The Signs Of Chronic Fatigue Syndrome Are Many

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Even though chronic fatigue syndrome is a poorly understood and lacks any definitive treatment it is emerging as one of the most dominant health disorders of our time. Chronic fatigue is reported by 20 percent of all patients seeking medical care and is associated with many other well known medical conditions. The first of many signs of chronic fatigue is intractable fatigue lasting more than 6 months and not reversed by sleep.

Fatigue is a slowly progressing, largely invisible symptom and like pain, is a warning sign that something is affecting the body. It can be a symptom of many illnesses such as infections or psychological disorders. In many cases the signs of chronic fatigue are worsened with physical or mental activity.

Many people liken chronic fatigue syndrome to a flu-like condition that drains their energy for weeks and months on end. It can also be exacerbated by an actual viral illness or a dysfunction of the immune system. Women are diagnosed with chronic fatigue 2 to 4 times as often as men but it is unclear whether it affects women more frequently or if they just report it to their doctors more then men do.

This is a complicated disorder characterized as stated earlier by extreme fatigue that does not improve with rest and worsens with physical or mental activity. Confusion, poor concentration, and forgetfulness are among some of the signs of chronic fatigue syndrome. In addition people previously healthy and full of energy may experience a variety of symptoms, including extreme fatigue, weakness and headaches as well as difficulty concentrating and painful joints, muscles and lymph nodes. People with chronic fatigue syndrome exhibit signs and symptoms similar to those of most common viral infections.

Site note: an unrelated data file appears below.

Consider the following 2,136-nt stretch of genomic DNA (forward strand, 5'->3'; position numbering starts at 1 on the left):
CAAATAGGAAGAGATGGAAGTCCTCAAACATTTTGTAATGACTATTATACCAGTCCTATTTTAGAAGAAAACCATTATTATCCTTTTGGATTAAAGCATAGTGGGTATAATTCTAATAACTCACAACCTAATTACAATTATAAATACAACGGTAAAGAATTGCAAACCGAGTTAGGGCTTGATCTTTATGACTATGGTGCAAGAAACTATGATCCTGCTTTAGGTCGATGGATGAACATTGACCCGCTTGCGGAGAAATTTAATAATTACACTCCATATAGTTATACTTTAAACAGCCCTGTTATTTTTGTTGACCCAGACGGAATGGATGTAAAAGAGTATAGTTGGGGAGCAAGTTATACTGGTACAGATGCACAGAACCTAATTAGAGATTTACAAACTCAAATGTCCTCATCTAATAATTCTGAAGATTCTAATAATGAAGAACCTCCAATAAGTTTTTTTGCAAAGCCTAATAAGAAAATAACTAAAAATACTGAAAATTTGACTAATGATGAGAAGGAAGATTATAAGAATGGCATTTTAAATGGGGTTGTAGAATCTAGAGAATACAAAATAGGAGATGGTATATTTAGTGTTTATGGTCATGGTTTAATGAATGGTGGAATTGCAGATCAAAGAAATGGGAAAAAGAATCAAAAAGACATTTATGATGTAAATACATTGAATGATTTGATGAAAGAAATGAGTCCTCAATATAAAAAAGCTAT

Symptoms can also include weakness that interferes with daily living by up to 50% for some people. Unlike flu (influenza) symptoms, which usually subside in a few days or weeks, the signs and symptoms of chronic fatigue syndrome can last for months or years, causing a marked restriction in normal daily activities.

Currently there is no specific diagnostic test for chronic fatigue nor is there a proven treatment regimen. Treatment is aimed at relieving the more obvious symptoms and restoring the patient to some level of pre-existing function and well-being. These treatments have been palliative at best and are based on trial and error application of what seems to work and what doesn’t. Doctor’s aim to relieve the symptoms and restore the patient to some level of pre-existing function and well-being.

Chronic fatigue is a severe, debilitating disorder which can affect anyone. If you or someone you know is exhibiting the signs of chronic fatigue syndrome then a visit to the doctor is the first place to start to rule out other illnesses that may be contributing to the symptoms that are experienced.